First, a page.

A: We need to be clear by what we mean by independence. Zec is purely an administrative body in terms of the constitution. It is not a policy making body.
We went to South Africa on a working visit after 2018. We studied their constitution and Electoral Act, we studied the Kenyan Electoral Act and we realised the wording of the electoral commissions is different.
In South Africa, the independent electoral commission has power to make its own regulations, introduce legislation into Parliament through its line ministry, that is Home Affairs.
Now you find people here saying Zec is not independent because it reports to the ministry of Justice, but there is no electoral commission that goes to Parliament by any means other than through the line ministry.
An electoral commission is a stranger in Parliament. Only people who sit in Parliament can introduce legislation, so it has to be, in our case, the Justice minister because he is an MP.
Going to Parliament through a line ministry is not an indication of lack of independence. If you say we should be empowered to make our own rules and regulations, we have to accept that currently we don’t have power to do that.
I expect Parliament to give me those powers and I will use them. Don’t blame me for not doing things that I have no power to do. I am doing everything within my power.
Q: After your recommendation to hold by-elections in December was disregarded, did you propose another date given that in line with the Electoral Act, the vacancies must be filled?
A: Firstly our recommendations were that if it is the view of other stakeholders that we cannot hold by-elections could we at least be allowed to be designated as an essential service with regards to other electoral activities which are not by-elections.
That recommendation was followed. All along since the Covid-19 regulations were put in place we were not designated an essential service.
We were then subsequently designated with regards to all other electoral activities other than by-elections, which is why you find that voter registration is now going on and we are having this workshop.
I should also point out that all these things we are discussing about by-elections are sub judice because we have stakeholders who have taken these issues before the Electoral Court so that it can make a pronouncement, so it would be inappropriate for me to discuss in intricate detail matters which the court is currently seized with.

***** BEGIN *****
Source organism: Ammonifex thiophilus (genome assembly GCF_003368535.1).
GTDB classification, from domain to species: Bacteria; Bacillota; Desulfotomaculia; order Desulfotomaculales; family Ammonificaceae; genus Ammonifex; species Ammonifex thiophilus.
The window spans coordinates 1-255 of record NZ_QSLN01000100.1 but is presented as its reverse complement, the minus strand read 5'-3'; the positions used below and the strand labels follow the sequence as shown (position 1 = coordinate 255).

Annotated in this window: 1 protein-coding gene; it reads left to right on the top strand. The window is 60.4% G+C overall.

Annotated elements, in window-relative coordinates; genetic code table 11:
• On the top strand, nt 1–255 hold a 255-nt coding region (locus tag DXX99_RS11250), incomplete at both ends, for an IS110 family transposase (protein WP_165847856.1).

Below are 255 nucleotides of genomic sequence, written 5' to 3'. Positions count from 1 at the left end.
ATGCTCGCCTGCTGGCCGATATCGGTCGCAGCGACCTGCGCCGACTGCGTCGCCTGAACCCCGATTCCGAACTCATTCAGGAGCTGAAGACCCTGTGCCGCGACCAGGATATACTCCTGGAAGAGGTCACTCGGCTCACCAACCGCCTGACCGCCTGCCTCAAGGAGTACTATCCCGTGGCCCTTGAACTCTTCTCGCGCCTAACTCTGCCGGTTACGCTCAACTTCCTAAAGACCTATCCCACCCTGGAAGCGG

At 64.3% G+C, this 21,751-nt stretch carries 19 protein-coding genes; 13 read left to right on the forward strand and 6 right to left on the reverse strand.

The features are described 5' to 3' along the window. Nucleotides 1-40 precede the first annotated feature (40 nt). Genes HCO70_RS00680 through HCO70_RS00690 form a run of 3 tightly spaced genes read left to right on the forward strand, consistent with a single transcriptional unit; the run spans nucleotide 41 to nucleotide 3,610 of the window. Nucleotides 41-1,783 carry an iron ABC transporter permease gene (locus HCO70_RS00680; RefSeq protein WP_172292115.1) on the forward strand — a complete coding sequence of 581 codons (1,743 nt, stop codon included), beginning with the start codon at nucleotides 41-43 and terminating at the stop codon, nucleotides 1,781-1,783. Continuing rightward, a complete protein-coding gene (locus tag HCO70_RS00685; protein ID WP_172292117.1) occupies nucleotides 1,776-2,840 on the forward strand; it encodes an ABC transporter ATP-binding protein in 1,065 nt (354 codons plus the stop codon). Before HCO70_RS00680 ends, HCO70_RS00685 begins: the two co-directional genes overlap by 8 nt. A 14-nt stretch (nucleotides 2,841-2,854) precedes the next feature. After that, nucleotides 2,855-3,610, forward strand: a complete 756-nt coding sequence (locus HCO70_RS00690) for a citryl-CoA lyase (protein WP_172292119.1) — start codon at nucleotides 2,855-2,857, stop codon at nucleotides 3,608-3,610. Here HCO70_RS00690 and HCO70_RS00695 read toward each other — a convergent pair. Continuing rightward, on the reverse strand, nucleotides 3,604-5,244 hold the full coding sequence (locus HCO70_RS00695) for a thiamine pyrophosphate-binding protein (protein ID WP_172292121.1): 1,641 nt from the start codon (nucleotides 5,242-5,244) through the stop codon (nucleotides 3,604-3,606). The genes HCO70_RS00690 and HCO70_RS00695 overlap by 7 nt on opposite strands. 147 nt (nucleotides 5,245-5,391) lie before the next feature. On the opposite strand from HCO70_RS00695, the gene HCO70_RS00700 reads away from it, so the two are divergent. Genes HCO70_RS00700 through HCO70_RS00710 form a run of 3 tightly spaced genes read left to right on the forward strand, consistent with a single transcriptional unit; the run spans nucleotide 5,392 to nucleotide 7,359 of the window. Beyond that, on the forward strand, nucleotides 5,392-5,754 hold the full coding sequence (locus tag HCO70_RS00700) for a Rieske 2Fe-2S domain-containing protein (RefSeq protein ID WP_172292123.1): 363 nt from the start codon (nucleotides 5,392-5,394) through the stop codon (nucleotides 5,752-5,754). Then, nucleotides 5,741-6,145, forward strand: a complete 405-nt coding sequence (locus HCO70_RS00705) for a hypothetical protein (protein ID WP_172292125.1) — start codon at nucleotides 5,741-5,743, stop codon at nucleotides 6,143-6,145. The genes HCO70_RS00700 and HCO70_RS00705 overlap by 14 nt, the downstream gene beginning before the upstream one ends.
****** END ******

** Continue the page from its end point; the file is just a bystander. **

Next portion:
However, the only thing I want to say is that our Constitution recognises that the right to vote is not absolute and that it is subject to limitations in a democratic society.
In fact, we have a constitutional court judgement which was brought about by people in the diaspora who argued that denying them the right to vote was unconstitutional.
The Con-Court pronounced itself to say the restrictions on Zimbabweans in the diaspora to vote emanated from the residence requirement which itself was a necessity because the 2013 constitution made our voting system polling station specific.
What the Con-Court said is that if you are registered to vote in Mutare and you are in Chivhu for a funeral on the voting day you will not be able to vote.
Equally, if someone is in Botswana they will not be able to vote because they don’t have a polling station in Zimbabwe.
They said the restriction on the right to vote based on the residence requirement is not unconstitutional because it affects Zimbabweans who will be here on election day.
The question which the courts must answer is whether the suspension of a by-election for reasons of a pandemic is an appropriate restriction on the right to vote in a democratic society.
I will allow the Electoral Court to answer that question and we are also waiting to stand guided by the court. I am not the Electoral Court and I cannot comment and I will not comment further.
Q: As an electoral body, you have an obligation to uphold the Constitution through promoting the right to vote. What are you doing in this regard seeing that the right is being violated?
A: I am aware of that obligation but like I said, the right to vote is not absolute, it is not like the right to life.